Tibet is ruled by the Chinese Communist Party (CCP) government based in Beijing, with local decision-making power concentrated in the hands of Chinese party officials. Residents of both Chinese and Tibetan ethnicity are denied fundamental rights, but the authorities are especially rigorous in suppressing any signs of dissent among Tibetans, including manifestations of religious belief and cultural identity. State policies encourage migration from other parts of China, reducing the ethnic Tibetan share of the population.
- A Tibetan blogger who had been detained in 2015 was sentenced in February to three years in prison on separatism charges, one of many laypeople and monastics who faced detention for peaceful expression of their beliefs or criticism of the Chinese government.
- At an April party conference, Chinese president Xi Jinping and other CCP leaders called for the “Sinicization” of all religions, adding to concerns that the government sought to extinguish Tibetan religious and cultural identity.
- In June, authorities ordered a sharp reduction in the number of nuns and monks residing at Larung Gar, one of the world’s largest centers for Tibetan Buddhist learning, in the Garzê Tibetan Autonomous Prefecture in Sichuan Province. Demolitions and evictions ensued the following month.
The Chinese government continued to implement draconian public surveillance and enforcement measures in 2016 as part of a significant expansion of its “stability maintenance” policies in Tibet since an outbreak of protests and interethnic violence in 2008, and particularly since a change in national leadership in 2013. Observers documented wide-ranging violations of fundamental rights, including an alarming rate of detentions, prosecutions, and convictions of Tibetans for the peaceful exercise of their freedoms of expression, assembly, and religious belief.
Officials also ratcheted up Chinese nationalist rhetoric, including calls for the “Sinicization” of all religions, while moving forward with vast development and urbanization projects despite protests from the affected Tibetan communities.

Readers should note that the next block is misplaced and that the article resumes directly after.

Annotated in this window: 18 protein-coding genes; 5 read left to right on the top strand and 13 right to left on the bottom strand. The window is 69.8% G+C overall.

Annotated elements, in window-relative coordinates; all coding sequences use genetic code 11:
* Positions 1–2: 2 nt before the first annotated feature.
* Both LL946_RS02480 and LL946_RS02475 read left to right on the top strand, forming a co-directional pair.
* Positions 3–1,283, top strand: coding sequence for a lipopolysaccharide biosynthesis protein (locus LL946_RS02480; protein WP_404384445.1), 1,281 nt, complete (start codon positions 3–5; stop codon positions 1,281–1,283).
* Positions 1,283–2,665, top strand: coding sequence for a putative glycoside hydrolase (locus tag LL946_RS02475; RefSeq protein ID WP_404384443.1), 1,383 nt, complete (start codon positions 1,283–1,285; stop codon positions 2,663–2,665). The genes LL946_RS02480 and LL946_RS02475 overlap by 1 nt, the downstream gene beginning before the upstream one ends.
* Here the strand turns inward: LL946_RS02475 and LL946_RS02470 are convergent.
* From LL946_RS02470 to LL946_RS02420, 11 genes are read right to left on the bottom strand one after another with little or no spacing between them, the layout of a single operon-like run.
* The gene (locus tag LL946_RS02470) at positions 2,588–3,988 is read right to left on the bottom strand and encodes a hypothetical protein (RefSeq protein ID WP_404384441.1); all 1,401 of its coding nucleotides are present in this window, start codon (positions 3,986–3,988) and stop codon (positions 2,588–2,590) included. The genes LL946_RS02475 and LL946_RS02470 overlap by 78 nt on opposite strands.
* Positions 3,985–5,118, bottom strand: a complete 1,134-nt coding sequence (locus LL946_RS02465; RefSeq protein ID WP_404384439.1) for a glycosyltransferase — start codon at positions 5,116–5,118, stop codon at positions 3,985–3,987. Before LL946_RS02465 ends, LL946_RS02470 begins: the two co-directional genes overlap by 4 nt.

The Chinese government rules Tibet through administration of the Tibet Autonomous Region (TAR) and 12 Tibetan autonomous prefectures or counties in the nearby provinces of Sichuan, Qinghai, Gansu, and Yunnan. Under the Chinese constitution, autonomous areas have the right to formulate their own regulations and implement national legislation in accordance with local conditions. In practice, however, decision-making authority is concentrated in the hands of ethnic (Han) Chinese officials of the CCP, which has a monopoly on political power. In August 2016, Wu Yingjie replaced Chen Quanguo as TAR party secretary. The few ethnic Tibetans who occupy senior positions serve mostly as figureheads and echo official doctrine. Losang Gyaltsen, an ethnic Tibetan, has been chairman of the TAR government since 2013. As in other jurisdictions of China, there are no direct elections above the lowest administrative levels, and aggressive state interference ensures that competitive races with independent candidates are exceedingly rare.